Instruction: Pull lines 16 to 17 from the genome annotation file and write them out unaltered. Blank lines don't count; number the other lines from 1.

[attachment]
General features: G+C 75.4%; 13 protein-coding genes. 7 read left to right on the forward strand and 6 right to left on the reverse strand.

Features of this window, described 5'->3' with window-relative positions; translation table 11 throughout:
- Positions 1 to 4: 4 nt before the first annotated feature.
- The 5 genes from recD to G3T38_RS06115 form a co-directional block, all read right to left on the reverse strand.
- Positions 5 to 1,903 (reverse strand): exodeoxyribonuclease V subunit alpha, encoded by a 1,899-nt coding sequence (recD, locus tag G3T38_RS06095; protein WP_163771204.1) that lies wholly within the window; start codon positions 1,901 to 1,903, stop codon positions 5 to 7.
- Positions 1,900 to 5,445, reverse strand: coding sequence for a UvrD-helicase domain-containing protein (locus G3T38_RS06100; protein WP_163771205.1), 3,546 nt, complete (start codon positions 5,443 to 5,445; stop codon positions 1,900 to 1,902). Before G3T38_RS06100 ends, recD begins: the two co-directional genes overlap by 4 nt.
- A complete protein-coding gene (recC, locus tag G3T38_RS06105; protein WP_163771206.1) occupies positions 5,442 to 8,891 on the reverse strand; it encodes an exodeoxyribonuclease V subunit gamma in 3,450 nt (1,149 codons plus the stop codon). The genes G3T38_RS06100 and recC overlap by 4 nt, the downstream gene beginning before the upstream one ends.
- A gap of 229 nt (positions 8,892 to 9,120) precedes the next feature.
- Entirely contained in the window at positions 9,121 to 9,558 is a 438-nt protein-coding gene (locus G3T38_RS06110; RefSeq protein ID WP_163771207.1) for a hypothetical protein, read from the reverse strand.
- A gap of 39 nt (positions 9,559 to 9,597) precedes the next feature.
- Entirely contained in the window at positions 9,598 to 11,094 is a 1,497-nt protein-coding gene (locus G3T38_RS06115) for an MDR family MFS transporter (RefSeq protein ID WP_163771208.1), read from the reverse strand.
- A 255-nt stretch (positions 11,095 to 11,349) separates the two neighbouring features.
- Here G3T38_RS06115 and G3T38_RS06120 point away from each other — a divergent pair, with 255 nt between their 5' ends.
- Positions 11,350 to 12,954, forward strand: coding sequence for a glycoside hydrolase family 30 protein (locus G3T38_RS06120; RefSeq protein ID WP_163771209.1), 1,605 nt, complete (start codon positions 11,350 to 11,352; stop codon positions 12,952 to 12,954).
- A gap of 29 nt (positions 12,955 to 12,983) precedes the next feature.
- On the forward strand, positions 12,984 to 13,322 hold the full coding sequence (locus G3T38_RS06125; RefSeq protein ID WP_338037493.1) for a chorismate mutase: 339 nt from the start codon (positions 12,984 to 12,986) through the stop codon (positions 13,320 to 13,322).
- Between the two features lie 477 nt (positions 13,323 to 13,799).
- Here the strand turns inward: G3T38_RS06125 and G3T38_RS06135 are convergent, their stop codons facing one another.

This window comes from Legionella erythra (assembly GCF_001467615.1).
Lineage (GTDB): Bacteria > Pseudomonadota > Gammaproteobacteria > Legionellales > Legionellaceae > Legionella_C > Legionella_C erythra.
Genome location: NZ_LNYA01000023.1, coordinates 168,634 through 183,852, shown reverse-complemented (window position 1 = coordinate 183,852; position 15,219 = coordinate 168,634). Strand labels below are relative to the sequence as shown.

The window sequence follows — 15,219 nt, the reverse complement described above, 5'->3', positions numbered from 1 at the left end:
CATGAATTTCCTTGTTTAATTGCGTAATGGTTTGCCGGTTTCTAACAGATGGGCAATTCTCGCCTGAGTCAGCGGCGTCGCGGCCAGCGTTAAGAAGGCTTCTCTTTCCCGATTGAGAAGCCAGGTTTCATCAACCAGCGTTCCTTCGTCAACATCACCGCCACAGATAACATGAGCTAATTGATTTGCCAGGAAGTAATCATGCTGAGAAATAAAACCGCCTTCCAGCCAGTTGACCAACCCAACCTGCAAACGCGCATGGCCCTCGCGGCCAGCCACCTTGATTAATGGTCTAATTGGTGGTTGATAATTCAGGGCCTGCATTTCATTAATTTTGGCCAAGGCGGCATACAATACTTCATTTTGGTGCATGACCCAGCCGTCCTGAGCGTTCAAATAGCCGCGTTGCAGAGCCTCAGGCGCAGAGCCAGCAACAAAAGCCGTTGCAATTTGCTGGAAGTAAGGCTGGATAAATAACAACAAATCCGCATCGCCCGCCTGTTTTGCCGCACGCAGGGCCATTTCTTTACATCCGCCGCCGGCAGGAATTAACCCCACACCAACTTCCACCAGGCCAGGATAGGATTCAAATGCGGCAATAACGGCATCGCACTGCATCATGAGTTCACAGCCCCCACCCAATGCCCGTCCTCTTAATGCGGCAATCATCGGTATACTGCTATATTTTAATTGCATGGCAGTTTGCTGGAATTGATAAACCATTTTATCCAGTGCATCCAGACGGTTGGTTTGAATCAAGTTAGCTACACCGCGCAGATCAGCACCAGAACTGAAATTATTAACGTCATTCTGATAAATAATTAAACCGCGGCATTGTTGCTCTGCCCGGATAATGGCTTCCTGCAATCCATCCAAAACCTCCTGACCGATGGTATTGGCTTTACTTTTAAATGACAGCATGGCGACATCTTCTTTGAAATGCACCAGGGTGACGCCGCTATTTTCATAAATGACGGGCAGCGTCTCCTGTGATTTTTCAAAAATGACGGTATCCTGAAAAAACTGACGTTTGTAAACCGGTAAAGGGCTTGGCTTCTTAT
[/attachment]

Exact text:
- On the forward strand, positions 12,984 to 13,322 hold the full coding sequence (locus G3T38_RS06125; RefSeq protein ID WP_338037493.1) for a chorismate mutase: 339 nt from the start codon (positions 12,984 to 12,986) through the stop codon (positions 13,320 to 13,322).
- Between the two features lie 477 nt (positions 13,323 to 13,799).